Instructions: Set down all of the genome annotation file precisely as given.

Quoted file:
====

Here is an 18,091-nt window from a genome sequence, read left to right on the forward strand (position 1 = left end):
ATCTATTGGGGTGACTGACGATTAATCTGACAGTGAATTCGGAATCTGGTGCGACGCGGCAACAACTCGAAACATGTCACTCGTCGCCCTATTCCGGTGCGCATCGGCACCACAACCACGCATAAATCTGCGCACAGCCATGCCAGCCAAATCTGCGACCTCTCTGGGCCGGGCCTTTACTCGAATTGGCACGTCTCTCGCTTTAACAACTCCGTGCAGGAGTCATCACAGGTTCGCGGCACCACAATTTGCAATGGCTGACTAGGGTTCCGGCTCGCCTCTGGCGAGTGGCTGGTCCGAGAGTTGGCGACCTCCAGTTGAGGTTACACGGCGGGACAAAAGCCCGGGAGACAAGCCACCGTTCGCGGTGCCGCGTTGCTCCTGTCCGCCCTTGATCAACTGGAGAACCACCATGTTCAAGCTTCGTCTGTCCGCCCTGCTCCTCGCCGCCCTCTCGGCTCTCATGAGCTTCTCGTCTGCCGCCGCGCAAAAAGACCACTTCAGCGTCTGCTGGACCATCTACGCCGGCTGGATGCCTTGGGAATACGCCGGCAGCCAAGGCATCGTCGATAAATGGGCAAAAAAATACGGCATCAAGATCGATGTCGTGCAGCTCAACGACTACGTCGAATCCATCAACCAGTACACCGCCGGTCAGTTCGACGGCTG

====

Here is an 18,091-nt window from a genome sequence, read left to right on the forward strand (position 1 = left end):
ATCTATTGGGGTGACTGACGATTAATCTGACAGTGAATTCGGAATCTGGTGCGACGCGGCAACAACTCGAAACATGTCACTCGTCGCCCTATTCCGGTGCGCATCGGCACCACAACCACGCATAAATCTGCGCACAGCCATGCCAGCCAAATCTGCGACCTCTCTGGGCCGGGCCTTTACTCGAATTGGCACGTCTCTCGCTTTAACAACTCCGTGCAGGAGTCATCACAGGTTCGCGGCACCACAATTTGCAATGGCTGACTAGGGTTCCGGCTCGCCTCTGGCGAGTGGCTGGTCCGAGAGTTGGCGACCTCCAGTTGAGGTTACACGGCGGGACAAAAGCCCGGGAGACAAGCCACCGTTCGCGGTGCCGCGTTGCTCCTGTCCGCCCTTGATCAACTGGAGAACCACCATGTTCAAGCTTCGTCTGTCCGCCCTGCTCCTCGCCGCCCTCTCGGCTCTCATGAGCTTCTCGTCTGCCGCCGCGCAAAAAGACCACTTCAGCGTCTGCTGGACCATCTACGCCGGCTGGATGCCTTGGGAATACGCCGGCAGCCAAGGCATCGTCGATAAATGGGCAAAAAAATACGGCATCAAGATCGATGTCGTGCAGCTCAACGACTACGTCGAATCCATCAACCAGTACACCGCCGGTCAGTTCGACGGCTG